Credit Suisse Chief Executive Tidjane Thiam received 18.9 million Swiss francs ($19.4 million) from the Swiss bank in 2015 even after he asked to have his bonus cut by 40 percent, according to its annual report published on Thursday.
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Thiam, who took over at Credit Suisse from British insurer Prudential last July, is five months into implementing his new strategy for the Zurich-based bank.
For 2015, he received 4.57 million francs in total compensation and 14.3 million francs in replacement awards in shares to compensate for the cancellation of deferred awards from his previous employer.
Sergio Ermotti, CEO at Switzerland's biggest bank UBS, received 14.3 million francs in total 2015 compensation.
When deciding on Thiam's bonus, Credit Suisse said its compensation committee considered his "excellent contribution since joining the firm, including the design and implementation of a new management structure, strengthening of the capital base of the group and the design of a new strategy".
"Notwithstanding these achievements, Mr Thiam requested that his target level of compensation discussed at the time he joined Credit Suisse be reduced by 40 percent, given the weaker financial performance of the group during 2015," Credit Suisse said in its annual report.
In February, Credit Suisse reported its first full-year loss since 2008 after booking a big impairment charge at its investment banking business, sending its share price tumbling.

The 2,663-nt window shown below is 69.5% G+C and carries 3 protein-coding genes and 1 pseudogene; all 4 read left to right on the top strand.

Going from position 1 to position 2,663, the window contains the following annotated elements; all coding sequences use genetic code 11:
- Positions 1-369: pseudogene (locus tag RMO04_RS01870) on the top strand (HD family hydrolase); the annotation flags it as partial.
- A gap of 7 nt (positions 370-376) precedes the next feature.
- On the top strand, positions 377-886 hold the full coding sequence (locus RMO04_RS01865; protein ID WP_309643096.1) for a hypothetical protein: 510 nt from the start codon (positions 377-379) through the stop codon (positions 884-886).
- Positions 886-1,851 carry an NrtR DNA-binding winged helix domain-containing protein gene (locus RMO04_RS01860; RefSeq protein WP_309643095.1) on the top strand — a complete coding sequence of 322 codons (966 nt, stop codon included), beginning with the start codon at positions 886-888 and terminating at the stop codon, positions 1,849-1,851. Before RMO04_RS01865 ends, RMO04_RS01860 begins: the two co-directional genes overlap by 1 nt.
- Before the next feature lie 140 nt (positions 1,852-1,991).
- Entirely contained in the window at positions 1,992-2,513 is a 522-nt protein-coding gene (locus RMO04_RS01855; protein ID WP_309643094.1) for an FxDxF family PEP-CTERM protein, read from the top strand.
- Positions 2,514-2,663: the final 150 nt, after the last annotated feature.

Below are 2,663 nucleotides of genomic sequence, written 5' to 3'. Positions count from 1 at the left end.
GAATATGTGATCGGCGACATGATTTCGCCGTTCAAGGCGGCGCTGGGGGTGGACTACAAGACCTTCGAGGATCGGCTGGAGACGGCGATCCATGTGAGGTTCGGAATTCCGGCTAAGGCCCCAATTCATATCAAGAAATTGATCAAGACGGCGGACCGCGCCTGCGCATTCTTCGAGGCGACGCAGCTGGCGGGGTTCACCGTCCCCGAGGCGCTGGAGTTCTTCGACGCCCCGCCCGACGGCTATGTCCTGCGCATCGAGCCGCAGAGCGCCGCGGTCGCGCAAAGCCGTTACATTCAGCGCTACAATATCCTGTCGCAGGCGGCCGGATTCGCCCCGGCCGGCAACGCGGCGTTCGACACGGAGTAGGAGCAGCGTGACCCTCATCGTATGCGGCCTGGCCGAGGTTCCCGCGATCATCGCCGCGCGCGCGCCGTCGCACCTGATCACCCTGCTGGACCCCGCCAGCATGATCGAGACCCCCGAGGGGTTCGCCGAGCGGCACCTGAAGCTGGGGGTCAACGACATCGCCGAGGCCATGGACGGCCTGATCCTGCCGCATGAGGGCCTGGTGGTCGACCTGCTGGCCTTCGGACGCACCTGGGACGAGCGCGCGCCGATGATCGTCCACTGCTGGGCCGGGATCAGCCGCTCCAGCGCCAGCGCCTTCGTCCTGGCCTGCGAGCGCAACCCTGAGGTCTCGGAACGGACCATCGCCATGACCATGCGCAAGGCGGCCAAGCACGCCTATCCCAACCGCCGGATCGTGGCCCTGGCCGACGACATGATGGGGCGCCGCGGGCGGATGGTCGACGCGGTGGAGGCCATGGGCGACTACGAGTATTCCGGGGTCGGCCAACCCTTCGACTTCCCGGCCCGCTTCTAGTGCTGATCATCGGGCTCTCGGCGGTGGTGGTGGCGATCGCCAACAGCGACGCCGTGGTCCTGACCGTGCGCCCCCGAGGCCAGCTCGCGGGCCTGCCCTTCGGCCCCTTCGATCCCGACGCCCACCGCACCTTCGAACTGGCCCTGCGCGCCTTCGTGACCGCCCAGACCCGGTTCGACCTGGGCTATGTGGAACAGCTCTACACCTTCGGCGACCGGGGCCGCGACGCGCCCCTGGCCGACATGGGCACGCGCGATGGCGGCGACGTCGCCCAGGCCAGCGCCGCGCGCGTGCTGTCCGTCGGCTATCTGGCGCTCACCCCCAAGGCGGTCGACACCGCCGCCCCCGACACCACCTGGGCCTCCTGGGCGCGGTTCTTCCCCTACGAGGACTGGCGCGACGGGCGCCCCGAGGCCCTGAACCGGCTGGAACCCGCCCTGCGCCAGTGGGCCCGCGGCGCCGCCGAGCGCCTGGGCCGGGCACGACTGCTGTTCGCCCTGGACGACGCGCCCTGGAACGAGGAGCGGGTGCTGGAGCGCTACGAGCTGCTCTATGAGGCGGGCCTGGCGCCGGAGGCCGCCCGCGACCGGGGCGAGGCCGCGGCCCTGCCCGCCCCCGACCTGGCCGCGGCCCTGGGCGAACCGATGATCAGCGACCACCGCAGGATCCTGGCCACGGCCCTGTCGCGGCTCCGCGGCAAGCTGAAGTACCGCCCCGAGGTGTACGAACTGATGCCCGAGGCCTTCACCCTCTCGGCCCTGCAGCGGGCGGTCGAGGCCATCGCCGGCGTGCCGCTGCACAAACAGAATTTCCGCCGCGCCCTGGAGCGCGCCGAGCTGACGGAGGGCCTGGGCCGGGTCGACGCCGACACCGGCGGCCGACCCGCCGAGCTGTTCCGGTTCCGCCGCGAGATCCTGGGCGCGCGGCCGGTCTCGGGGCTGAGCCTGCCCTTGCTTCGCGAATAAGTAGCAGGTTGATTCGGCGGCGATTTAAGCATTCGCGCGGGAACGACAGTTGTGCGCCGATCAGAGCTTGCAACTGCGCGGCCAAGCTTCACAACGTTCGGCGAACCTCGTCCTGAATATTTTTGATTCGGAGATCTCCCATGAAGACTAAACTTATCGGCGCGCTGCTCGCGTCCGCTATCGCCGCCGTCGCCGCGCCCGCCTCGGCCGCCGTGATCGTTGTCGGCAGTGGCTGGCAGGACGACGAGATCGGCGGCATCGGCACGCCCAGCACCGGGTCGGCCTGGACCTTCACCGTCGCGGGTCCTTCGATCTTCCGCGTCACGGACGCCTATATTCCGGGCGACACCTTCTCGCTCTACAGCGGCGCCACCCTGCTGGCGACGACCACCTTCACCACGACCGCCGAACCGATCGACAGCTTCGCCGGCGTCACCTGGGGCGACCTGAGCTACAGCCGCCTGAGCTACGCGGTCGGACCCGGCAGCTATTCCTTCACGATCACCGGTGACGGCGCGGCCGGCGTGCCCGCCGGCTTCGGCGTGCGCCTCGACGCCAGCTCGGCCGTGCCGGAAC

On Wednesday Credit Suisse announced 800 million francs in additional cost cuts and plans to shrink its investment bank further as it spurs a restructuring plan aimed at revitalizing earnings.
Credit Suisse plans to cut 2,000 more jobs from its Global Markets division. The cuts will come mostly in London and New York and bring the total to 6,000 job losses announced by Thiam.
Thiam's predecessor as CEO of Switzerland's second-biggest bank, Brady Dougan, made 9.7 million francs in 2014. Credit Suisse said it paid bonuses in 2015 to its five departing executive board members, including Dougan, totaling 21 million francs.
Prudential paid Thiam 11.8 million pounds ($16.6 million) in 2014, a 35 percent increase on his 2013 compensation, following a bumper incentive plan payout in his final year in charge.
(Reporting by Joshua Franklin, Editing by Michael Shields)